Biofuels 'done right' can curb greenhouse gas emissions and provide other benefits
Biofuels derived from renewable sources can be produced in large quantities and address many problems related to fossil fuels, including greenhouse gas emissions, but only if they are made from certain sources, according to a new article by a team of scientists and policy experts that included several Princeton researchers.
"The world needs to replace fossil fuels with renewable energy, but recent research findings have thrown the emerging biofuels industry into a quandary," said David Tilman of the University of Minnesota, a noted ecologist and lead author of the paper. "We met to seek solutions. We found that the next generation of biofuels can be highly beneficial if produced properly."
The paper coincides with climate change policy debates in the U.S. Congress and tackles land use issues that have generated much controversy in recent years. Specifically, it addresses concerns that clearing land to grow biofuel crops or to grow food crops displaced by biofuel crops can release more greenhouse gases than petroleum use. Titled "Beneficial Biofuels -- The Food, Energy and Environment Trilemma," the paper will appear in the July 17 issue of the journal Science.
Robert Socolow, a Princeton professor of mechanical and aerospace engineering, said that through careful scientific reasoning the authors of the paper discovered accounting rules to determine which strategies for generating biofuels were promising and which were not.
"It is essential that legislation take the best science into account, even when that requires acknowledging and undoing earlier mistakes," Socolow said. "Future carbon dioxide concentrations in the atmosphere will tell us when we're kidding ourselves about what actually works. For carbon management, the atmosphere is the ultimate accountant."
To balance biofuel production, food security and emissions reduction, the authors conclude that the biofuels industry must focus on five major sources of renewable biomass, the raw materials used to generate biofuels:
- Perennial plants grown on degraded lands abandoned from agricultural use
- Crop residues
- Sustainably harvested wood and forest residues
- Double crops and mixed cropping systems
- Municipal and industrial wastes
These sources can provide considerable amounts of biomass, at least 500 million tons per year, which could produce enough fuel to meet a significant amount of the U.S. demand for transportation fuels without releasing substantial carbon dioxide through changes in land use, the authors concluded. The researchers called for biofuels production to transition away from using food crops such as corn to generate fuels and toward the more sustainable sources they identified, which can be produced with much less impact on the environment.
Eric Larson, a researcher at Princeton Environmental Institute (PEI), said the new paper recognizes that converting farmland to grow a biofuel crop typically releases carbon dioxide into the atmosphere. For instance, growing corn produces a significant amount of greenhouse gases through the use of fertilizers and tractor fuel, and processing corn into ethanol requires burning fuels for heat. Some of those emissions would be offset by the carbon the corn absorbs from the atmosphere as it grows, so there would still be some emissions benefit compared to using petroleum-based fuels.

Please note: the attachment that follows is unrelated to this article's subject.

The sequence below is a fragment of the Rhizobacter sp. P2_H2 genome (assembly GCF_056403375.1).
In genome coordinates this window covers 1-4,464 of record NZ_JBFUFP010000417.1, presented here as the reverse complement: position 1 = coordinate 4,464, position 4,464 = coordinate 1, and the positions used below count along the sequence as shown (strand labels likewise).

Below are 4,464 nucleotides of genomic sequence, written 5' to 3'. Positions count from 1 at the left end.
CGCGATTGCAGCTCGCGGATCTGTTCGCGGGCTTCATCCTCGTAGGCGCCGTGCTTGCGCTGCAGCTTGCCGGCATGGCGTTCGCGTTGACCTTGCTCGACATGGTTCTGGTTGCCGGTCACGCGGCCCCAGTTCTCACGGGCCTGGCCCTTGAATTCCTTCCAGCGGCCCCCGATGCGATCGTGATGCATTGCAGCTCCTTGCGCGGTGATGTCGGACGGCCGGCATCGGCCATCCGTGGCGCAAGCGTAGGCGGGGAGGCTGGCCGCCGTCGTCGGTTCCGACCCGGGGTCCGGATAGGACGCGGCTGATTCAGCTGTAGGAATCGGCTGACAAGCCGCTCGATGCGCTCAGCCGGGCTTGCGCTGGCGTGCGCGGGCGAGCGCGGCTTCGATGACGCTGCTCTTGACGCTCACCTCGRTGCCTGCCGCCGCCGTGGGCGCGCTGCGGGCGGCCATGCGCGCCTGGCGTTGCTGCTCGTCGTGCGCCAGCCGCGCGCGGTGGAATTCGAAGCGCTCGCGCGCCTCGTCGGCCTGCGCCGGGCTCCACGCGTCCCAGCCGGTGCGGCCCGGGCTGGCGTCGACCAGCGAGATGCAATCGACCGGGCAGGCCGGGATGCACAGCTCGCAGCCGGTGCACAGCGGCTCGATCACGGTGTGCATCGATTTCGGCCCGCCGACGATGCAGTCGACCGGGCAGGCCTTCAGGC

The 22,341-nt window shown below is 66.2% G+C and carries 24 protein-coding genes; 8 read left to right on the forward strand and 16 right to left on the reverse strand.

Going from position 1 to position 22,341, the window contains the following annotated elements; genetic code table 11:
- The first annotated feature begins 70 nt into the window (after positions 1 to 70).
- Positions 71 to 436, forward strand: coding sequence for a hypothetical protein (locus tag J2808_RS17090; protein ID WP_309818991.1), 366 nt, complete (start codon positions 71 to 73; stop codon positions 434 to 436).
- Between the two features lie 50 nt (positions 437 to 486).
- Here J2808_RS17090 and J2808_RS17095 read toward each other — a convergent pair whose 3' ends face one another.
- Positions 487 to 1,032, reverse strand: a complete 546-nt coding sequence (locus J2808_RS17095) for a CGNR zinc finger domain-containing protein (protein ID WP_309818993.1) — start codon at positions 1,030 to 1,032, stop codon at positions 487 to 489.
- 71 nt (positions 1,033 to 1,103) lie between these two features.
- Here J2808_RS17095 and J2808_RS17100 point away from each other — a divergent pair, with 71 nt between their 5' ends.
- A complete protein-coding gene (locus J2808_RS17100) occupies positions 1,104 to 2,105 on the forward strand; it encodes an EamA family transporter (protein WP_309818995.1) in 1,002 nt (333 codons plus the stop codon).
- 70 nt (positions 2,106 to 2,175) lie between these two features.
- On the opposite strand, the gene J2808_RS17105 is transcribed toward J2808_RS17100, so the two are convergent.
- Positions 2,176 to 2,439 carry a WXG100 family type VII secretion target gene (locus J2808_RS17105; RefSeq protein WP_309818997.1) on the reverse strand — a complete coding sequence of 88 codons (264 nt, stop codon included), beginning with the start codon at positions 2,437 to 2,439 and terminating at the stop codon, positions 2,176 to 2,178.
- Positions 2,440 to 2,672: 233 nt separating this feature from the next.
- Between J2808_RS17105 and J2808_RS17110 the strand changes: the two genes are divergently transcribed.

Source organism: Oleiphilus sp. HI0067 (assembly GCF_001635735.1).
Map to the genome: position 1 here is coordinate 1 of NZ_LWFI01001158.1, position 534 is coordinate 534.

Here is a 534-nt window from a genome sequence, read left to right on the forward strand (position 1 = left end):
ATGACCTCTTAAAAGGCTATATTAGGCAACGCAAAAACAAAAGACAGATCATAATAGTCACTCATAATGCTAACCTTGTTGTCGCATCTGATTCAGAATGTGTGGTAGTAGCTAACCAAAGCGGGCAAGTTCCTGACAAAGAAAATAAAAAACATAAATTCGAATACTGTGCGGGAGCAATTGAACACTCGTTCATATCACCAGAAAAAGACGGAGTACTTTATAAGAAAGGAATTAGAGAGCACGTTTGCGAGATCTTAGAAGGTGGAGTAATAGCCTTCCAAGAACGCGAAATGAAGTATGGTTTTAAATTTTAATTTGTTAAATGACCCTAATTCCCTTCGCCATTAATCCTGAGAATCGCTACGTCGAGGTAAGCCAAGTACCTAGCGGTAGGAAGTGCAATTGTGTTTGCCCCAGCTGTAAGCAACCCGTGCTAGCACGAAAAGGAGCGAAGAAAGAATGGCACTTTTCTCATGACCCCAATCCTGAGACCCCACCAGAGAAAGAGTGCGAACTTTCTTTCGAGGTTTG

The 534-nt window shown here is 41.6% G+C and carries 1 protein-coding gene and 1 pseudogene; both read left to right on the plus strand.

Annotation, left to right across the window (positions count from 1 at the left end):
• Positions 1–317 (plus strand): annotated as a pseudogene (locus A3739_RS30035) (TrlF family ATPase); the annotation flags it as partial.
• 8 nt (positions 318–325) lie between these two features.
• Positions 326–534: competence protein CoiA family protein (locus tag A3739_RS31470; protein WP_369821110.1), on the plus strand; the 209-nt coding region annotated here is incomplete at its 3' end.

However, forests in other countries probably would be cleared to grow food corn to replace corn from U.S. farms used for fuel, a so-called "indirect land use impact" of biofuels. The researchers calculated it could take up to a century or more for such a tradeoff to result in a net reduction of greenhouse gas emissions, because cutting down forests and tilling freshly cleared land releases greenhouse gases into the atmosphere.
"You have to consider the whole life cycle of producing biofuels and the repercussions of converting new land to biomass production," said Robert Williams, a senior researcher at PEI. "In the petroleum industry they talk about the life cycle efficiency in terms of 'well to wheels.' Now we're talking 'field to wheels.'"
The discussions that led to the new paper began in June 2008 at a workshop on biofuels and food hosted by the Carbon Mitigation Initiative, a Princeton center headed by Socolow and Stephen Pacala, the Frederick D. Petrie Professor in Ecology and Evolutionary Biology and director of the Princeton Environmental Institute. The group included 11 experts from various backgrounds who exchanged views about the sustainability of biofuels, food and the environment. The other authors of the paper were Tim Searchinger of Princeton; Jason Hill and Jonathan Foley of the University of Minnesota; Lee Lynd of Dartmouth; John Reilly of the Massachusetts Institute of Technology; and Chris Somerville of the University of California-Berkeley.
"This group included both skeptics and enthusiasts for biofuels, and there was a lot of back and forth," Williams said. "Everybody involved had deep knowledge in aspects of the question. The discussion was guided by past research, and we spent a lot of time framing the scientific issues in ways useful for policymakers."
Foley, the director of the University of Minnesota's Institute on the Environment, said the consensus reached by the various authors of the article was remarkable. "Technology experts, energy systems analysts, climatologists, ecologists and policy experts all agreed: Biofuels 'done right' have a bright future in solving our energy and environmental challenges," he said. "Both new and existing biofuel strategies have the potential for being among the green energy solutions we need today."